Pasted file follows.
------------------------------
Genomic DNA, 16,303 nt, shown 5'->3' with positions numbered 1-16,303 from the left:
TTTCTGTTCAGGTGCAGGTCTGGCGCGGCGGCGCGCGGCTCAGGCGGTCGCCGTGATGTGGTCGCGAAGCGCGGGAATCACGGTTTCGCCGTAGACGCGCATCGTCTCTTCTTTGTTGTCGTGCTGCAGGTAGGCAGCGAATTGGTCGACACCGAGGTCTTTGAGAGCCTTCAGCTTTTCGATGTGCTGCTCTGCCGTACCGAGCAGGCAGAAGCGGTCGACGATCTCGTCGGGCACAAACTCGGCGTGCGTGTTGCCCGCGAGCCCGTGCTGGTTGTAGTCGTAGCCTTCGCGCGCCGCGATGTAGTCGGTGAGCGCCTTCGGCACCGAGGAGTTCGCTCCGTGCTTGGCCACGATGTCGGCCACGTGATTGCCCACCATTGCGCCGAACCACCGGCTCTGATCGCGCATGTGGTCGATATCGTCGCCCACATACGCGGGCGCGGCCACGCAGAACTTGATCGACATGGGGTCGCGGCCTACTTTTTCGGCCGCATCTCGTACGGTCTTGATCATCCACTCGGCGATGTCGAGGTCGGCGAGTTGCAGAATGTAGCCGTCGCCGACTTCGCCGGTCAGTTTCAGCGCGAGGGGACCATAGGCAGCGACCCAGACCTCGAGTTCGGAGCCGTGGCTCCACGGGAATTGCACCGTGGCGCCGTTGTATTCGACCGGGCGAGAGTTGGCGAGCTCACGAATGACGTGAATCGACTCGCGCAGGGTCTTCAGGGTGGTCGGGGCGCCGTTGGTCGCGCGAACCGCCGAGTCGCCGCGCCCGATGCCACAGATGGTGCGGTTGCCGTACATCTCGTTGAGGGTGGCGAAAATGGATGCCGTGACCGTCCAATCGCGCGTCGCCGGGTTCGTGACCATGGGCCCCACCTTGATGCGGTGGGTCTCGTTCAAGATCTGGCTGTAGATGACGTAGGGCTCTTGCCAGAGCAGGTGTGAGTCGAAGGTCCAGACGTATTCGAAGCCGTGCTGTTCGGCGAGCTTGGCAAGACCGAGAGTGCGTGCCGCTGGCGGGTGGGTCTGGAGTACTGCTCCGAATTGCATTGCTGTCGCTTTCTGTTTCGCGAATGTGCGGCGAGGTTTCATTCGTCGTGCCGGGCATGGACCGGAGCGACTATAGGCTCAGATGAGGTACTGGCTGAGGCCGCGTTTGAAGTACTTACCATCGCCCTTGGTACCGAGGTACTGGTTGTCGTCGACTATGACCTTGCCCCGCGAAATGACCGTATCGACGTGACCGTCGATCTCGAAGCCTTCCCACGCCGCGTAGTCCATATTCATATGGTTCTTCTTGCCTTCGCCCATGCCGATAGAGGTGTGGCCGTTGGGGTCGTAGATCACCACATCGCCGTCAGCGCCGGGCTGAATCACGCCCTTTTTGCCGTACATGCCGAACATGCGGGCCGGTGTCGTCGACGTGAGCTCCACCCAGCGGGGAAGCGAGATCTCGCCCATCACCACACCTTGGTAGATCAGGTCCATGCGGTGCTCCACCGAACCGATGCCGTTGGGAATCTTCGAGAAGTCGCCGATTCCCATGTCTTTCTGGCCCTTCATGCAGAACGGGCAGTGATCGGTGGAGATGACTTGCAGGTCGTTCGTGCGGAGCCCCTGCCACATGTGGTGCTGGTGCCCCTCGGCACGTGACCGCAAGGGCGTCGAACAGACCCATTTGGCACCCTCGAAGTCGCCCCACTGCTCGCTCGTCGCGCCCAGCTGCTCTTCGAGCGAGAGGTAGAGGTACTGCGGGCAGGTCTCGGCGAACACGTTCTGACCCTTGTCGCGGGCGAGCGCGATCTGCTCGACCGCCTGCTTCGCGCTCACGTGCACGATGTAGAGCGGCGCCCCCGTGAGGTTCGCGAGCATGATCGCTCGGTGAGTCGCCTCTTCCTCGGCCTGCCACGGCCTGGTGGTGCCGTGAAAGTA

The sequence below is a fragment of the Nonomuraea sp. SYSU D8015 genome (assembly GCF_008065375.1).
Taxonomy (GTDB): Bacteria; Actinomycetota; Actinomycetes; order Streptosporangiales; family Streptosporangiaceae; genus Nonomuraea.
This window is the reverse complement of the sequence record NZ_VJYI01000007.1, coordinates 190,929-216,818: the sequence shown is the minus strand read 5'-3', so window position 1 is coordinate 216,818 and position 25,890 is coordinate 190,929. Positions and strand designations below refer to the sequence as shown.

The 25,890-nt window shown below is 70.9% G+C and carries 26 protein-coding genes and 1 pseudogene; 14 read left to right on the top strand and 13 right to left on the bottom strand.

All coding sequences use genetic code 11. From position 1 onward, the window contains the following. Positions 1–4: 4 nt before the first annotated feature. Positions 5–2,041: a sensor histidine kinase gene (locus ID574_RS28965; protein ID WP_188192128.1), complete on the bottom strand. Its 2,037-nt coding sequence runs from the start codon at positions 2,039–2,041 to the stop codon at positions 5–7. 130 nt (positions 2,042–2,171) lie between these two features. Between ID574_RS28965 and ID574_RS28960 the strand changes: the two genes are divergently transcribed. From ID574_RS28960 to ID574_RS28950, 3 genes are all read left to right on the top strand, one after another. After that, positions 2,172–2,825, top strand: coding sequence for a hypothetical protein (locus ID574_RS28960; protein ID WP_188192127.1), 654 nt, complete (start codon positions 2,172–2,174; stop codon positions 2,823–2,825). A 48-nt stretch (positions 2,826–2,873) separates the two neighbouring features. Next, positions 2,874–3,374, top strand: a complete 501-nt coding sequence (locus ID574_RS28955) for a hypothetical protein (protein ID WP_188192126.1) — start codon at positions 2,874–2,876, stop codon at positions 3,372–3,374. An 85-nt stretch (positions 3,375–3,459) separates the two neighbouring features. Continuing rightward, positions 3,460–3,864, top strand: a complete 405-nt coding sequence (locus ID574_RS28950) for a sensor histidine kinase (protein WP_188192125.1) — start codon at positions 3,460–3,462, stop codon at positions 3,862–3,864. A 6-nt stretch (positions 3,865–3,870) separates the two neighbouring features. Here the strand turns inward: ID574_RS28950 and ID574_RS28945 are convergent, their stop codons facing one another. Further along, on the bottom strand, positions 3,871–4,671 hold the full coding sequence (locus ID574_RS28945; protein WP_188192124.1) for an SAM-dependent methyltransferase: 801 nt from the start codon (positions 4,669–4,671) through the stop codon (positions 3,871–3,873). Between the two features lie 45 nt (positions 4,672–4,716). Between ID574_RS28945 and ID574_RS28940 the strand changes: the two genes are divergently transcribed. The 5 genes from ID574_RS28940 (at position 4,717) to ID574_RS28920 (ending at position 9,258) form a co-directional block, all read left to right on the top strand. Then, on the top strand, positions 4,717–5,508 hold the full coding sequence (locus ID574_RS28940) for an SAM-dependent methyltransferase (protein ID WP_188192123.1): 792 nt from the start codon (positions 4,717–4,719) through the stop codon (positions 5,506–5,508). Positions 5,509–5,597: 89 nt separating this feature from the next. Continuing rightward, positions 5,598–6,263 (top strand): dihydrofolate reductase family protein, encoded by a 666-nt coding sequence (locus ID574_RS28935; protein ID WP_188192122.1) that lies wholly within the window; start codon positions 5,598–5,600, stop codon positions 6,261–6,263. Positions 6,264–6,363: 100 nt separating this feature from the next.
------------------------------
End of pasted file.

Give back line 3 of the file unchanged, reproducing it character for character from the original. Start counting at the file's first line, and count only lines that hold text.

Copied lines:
The sequence below is a fragment of the Nonomuraea sp. SYSU D8015 genome (assembly GCF_008065375.1).